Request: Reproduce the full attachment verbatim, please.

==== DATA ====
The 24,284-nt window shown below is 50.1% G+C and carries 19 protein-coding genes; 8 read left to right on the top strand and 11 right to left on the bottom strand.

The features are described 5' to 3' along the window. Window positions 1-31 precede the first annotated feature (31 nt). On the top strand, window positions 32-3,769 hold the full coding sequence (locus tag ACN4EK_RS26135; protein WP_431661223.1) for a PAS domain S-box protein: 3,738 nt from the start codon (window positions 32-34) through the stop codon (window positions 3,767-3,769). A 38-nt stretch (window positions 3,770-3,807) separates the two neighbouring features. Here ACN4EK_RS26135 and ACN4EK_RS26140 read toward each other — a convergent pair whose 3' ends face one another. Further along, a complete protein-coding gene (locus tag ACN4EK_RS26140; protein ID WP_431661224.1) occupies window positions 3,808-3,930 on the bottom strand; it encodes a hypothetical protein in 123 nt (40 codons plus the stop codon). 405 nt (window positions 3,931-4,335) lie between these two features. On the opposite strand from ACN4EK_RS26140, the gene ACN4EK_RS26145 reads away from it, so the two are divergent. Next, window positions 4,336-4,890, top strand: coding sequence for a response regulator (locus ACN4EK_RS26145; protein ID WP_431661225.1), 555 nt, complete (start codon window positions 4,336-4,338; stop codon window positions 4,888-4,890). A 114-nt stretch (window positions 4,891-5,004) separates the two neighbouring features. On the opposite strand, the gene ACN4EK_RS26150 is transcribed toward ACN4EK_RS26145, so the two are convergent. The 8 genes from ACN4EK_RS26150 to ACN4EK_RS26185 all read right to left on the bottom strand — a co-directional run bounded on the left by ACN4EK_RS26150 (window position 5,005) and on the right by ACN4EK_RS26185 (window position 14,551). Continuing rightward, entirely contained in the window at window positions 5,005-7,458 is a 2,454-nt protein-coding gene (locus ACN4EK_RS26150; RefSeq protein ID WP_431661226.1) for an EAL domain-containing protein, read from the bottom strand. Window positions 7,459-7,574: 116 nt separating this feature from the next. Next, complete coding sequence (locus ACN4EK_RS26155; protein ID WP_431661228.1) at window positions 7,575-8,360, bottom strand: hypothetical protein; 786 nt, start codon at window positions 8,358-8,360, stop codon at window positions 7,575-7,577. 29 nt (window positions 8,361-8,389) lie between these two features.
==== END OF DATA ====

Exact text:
The 24,284-nt window shown below is 50.1% G+C and carries 19 protein-coding genes; 8 read left to right on the top strand and 11 right to left on the bottom strand.

The features are described 5' to 3' along the window. Window positions 1-31 precede the first annotated feature (31 nt). On the top strand, window positions 32-3,769 hold the full coding sequence (locus tag ACN4EK_RS26135; protein WP_431661223.1) for a PAS domain S-box protein: 3,738 nt from the start codon (window positions 32-34) through the stop codon (window positions 3,767-3,769). A 38-nt stretch (window positions 3,770-3,807) separates the two neighbouring features. Here ACN4EK_RS26135 and ACN4EK_RS26140 read toward each other — a convergent pair whose 3' ends face one another. Further along, a complete protein-coding gene (locus tag ACN4EK_RS26140; protein ID WP_431661224.1) occupies window positions 3,808-3,930 on the bottom strand; it encodes a hypothetical protein in 123 nt (40 codons plus the stop codon). 405 nt (window positions 3,931-4,335) lie between these two features. On the opposite strand from ACN4EK_RS26140, the gene ACN4EK_RS26145 reads away from it, so the two are divergent. Next, window positions 4,336-4,890, top strand: coding sequence for a response regulator (locus ACN4EK_RS26145; protein ID WP_431661225.1), 555 nt, complete (start codon window positions 4,336-4,338; stop codon window positions 4,888-4,890). A 114-nt stretch (window positions 4,891-5,004) separates the two neighbouring features. On the opposite strand, the gene ACN4EK_RS26150 is transcribed toward ACN4EK_RS26145, so the two are convergent. The 8 genes from ACN4EK_RS26150 to ACN4EK_RS26185 all read right to left on the bottom strand — a co-directional run bounded on the left by ACN4EK_RS26150 (window position 5,005) and on the right by ACN4EK_RS26185 (window position 14,551). Continuing rightward, entirely contained in the window at window positions 5,005-7,458 is a 2,454-nt protein-coding gene (locus ACN4EK_RS26150; RefSeq protein ID WP_431661226.1) for an EAL domain-containing protein, read from the bottom strand. Window positions 7,459-7,574: 116 nt separating this feature from the next. Next, complete coding sequence (locus ACN4EK_RS26155; protein ID WP_431661228.1) at window positions 7,575-8,360, bottom strand: hypothetical protein; 786 nt, start codon at window positions 8,358-8,360, stop codon at window positions 7,575-7,577. 29 nt (window positions 8,361-8,389) lie between these two features.